Amtrak's Night Owl train averaged 91.8 mph for the last mile and a quarter into Boston's Back Bay Station Wednesday morning before derailing on a curve and slamming into a crowded commuter train, the National Transportation Safety Board said yesterday.

At least 264 people were injured. Among them, speaking separately from two different hospitals, the apprentice engineer who was at the throttle and the experienced engineer who was monitoring his performance told investigators essentially the same story: that the brakes failed to work.

The apprentice, Richard Abramson, 41, said he attempted to set the air brakes three times as they roared toward the tunnel into the underground station, but they failed to "set up."

At the last minute, the experienced engineer, Willis Copeland, used a separate emergency brake valve, according to Abramson. A train, however, does not stop quickly, especially from such high speeds. The speed limit on the curve going into the station is 30 mph and some engineers estimated that 60 mph would cause a derailment.

"He {Abramson} made three attempts to slow the train, and in each instance, in his opinion, the brakes failed to set up and slow the train," said Susan M. Coughlin, vice chairman of the safety board.

Copeland, while having greater injuries than Abramson and unable to talk as extensively, told a story with "no glaring differences," Coughlin said.

Officials in Boston said 14 of the injured were hospitalized. Last night, only the two Amtrak engineers and four other people remained in intensive care.

The Night Owl, completing an overnight run from Washington, was entering the station Wednesday with about 190 passengers when it derailed and its two locomotives slammed into the rear of a stopped commuter train with 900 passengers on an adjacent track.

Coughlin said it is clear that the train derailed on a 30 mph curve, but she stopped short of giving speed as the cause of the wreck.

"At the point he {Abramson} entered the curve, he made the statement that the train went straight," Coughlin said.

Tests on the cars on the Amtrak train that were not destroyed showed their brakes were in working order, she said. More extensive tests of the rest of the braking system will be necessary to determine if there was a defect or if the brakes actually went into emergency mode, she said.

The injury toll was minimized, authorities said, because the commuter train was bidirectional, with the locomotive at the rear and the engineer in a cab at the front. The locomotives absorbed much of the impact, rising off the ground and almost penetrating the street above.

"If it had been the other way around, you would have probably had 150 dead," a federal investigator said.

Trains entering Back Bay move for many miles on track rated at a 100 mph maximum. About a mile entering the south portal of the station tunnel, engineers should begin braking for the 30 mph curve about one-eighth of a mile inside the tunnel and just before the passenger platforms.

A train traveling somewhat faster than 30 mph is not likely to derail on such a curve, authorities said, although its passengers would have a rough ride. At about 60 mph, according to engineers' preliminary calculations, it would jump the track.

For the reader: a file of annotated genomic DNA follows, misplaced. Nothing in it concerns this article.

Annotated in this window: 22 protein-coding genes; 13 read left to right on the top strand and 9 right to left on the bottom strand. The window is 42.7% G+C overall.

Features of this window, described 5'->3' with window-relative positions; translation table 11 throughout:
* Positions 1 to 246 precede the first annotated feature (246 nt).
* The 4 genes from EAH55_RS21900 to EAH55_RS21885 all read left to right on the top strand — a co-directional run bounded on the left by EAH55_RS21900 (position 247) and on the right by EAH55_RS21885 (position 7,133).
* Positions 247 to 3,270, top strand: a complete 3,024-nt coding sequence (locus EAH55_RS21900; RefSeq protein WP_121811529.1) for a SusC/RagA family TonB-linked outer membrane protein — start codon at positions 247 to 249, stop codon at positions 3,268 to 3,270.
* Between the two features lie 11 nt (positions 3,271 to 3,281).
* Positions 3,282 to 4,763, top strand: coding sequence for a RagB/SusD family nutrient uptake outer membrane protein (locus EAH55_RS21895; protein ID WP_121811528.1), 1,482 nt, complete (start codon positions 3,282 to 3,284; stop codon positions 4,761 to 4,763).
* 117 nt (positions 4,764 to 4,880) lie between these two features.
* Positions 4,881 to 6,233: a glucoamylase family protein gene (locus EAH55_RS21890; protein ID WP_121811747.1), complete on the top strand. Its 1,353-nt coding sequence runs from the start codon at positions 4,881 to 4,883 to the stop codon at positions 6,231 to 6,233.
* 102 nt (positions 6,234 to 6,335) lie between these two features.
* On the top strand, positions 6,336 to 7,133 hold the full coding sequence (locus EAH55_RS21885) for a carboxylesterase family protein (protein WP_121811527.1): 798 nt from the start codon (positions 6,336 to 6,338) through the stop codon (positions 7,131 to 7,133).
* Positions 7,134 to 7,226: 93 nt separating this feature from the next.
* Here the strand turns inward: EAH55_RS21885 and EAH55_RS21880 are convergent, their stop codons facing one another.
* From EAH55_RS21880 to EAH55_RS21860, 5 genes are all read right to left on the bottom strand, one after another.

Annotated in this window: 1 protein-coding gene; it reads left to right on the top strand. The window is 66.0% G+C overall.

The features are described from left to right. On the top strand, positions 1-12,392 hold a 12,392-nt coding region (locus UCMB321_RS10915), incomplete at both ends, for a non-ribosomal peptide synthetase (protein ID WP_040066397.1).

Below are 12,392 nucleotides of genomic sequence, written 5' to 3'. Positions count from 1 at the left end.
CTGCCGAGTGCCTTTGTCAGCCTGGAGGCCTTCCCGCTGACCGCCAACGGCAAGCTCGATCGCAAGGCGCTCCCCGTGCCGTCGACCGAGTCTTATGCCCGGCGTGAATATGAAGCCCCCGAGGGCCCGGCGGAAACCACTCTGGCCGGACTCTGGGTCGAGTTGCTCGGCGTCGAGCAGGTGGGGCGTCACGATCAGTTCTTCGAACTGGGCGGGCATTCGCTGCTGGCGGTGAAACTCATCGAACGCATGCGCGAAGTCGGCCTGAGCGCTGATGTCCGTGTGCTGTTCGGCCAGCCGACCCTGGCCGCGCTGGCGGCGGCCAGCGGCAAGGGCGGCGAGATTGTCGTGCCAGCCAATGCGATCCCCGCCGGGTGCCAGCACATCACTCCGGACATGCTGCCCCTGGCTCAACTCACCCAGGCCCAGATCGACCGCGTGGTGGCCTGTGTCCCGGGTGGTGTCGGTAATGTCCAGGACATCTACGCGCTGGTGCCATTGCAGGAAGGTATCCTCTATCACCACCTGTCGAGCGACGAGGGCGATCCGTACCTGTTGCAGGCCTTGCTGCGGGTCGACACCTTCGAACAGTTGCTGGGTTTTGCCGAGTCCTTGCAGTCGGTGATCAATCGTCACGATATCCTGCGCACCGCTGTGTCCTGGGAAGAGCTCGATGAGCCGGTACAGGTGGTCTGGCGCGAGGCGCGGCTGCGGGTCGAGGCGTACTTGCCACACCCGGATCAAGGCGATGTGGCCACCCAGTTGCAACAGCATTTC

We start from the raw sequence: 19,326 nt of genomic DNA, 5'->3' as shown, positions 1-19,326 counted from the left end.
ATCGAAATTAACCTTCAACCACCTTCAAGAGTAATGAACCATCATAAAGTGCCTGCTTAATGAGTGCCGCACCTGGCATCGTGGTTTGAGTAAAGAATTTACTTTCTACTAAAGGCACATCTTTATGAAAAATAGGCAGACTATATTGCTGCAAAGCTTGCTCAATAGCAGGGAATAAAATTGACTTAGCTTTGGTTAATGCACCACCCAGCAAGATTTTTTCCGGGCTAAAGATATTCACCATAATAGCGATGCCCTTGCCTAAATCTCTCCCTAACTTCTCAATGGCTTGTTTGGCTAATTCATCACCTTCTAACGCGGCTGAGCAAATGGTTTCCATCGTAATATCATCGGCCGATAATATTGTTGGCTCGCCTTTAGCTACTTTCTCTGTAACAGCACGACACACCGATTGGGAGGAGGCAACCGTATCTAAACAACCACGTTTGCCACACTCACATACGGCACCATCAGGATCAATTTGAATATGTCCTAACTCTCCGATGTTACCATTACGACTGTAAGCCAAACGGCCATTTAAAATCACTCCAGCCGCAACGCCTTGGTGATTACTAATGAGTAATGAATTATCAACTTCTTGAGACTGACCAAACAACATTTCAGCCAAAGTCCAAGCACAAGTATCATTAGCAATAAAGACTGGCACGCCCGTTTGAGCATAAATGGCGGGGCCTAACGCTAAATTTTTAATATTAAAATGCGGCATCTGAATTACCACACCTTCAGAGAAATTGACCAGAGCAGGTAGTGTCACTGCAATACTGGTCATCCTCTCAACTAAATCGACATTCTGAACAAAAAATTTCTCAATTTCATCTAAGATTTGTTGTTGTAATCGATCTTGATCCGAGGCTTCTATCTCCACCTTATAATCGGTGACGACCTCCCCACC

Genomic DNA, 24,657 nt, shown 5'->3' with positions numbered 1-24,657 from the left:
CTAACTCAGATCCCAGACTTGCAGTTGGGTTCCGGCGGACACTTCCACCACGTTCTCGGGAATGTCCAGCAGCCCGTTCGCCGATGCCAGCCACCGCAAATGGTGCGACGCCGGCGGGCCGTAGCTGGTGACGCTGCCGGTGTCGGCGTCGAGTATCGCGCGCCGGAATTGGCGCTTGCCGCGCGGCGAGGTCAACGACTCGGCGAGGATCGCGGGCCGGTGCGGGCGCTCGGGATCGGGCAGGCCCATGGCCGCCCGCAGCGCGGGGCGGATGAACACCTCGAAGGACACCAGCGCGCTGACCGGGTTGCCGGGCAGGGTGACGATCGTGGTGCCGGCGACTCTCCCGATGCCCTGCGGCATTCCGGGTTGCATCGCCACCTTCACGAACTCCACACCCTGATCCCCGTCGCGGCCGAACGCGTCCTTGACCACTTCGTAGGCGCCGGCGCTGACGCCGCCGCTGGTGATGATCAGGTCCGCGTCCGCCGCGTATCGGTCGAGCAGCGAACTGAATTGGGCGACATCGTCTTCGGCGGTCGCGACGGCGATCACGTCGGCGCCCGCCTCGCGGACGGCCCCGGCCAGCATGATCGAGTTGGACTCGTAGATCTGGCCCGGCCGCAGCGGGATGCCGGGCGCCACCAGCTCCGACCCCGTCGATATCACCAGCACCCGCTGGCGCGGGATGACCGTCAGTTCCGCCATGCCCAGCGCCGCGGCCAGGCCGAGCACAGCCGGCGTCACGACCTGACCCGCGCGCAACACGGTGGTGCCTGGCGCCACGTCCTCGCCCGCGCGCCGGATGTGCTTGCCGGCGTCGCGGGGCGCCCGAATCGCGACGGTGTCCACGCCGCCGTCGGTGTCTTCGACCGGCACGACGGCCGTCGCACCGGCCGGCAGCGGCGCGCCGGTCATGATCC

Amtrak has several sophisticated devices to check that engineers do not speed through restrictive signals or fall asleep at the throttle.

Each locomotive has an "alerter" designed to awaken sleeping engineers or stop a train in the case of debilitating illness. Every 20 seconds, an engineer must touch, then pull back from any metal surface on his control console. If he does not touch the console or touches continuously for more than 20 seconds, a light flashes, a horn sounds and, 15 seconds later, the brakes are applied automatically.

That same light-horn-brakes scenario begins if an engineer runs through a restrictive trackside signal light too fast without applying brakes to slow down.

However, if a signal is clear, an engineer can pass it at any speed without tripping the alerter, no matter what the track speed restriction. An Amtrak spokesman said the last signal passed by the Night Owl was within a half-mile of the tunnel portal and clear.

The primary brake on trains is an system in which air is continuously pumped into a brake line at high pressure running the length of the train. To apply brakes, air is released from the line, allowing compressed air from storage tanks on each car to flow into cylinders that apply pressure to brake shoes. When the shoes press against the wheels or against disks on the axle, the brakes are said to have "set up."

The average speed was determined by records from Amtrak's South Boston Dispatch Center, which showed that the train passed a lineside track signal at Ruggles Road at 8:21 a.m. and 49 seconds, and derailed on the curve in the station 6,590 feet later at 8:22 and 38 seconds.

In a quirk that Coughlin called "regrettable," the locomotive speed recorder on the lead diesel unit was inoperative, and the recorder on the second unit quit just five miles from the accident scene. Coughlin said the board does nor think the recorder was tampered with. "It just stopped," she said.

"We will never know the speed," she said. "It's regrettable about the loss of data."

Special correspondent Christopher B. Daly in Boston contributed to this report.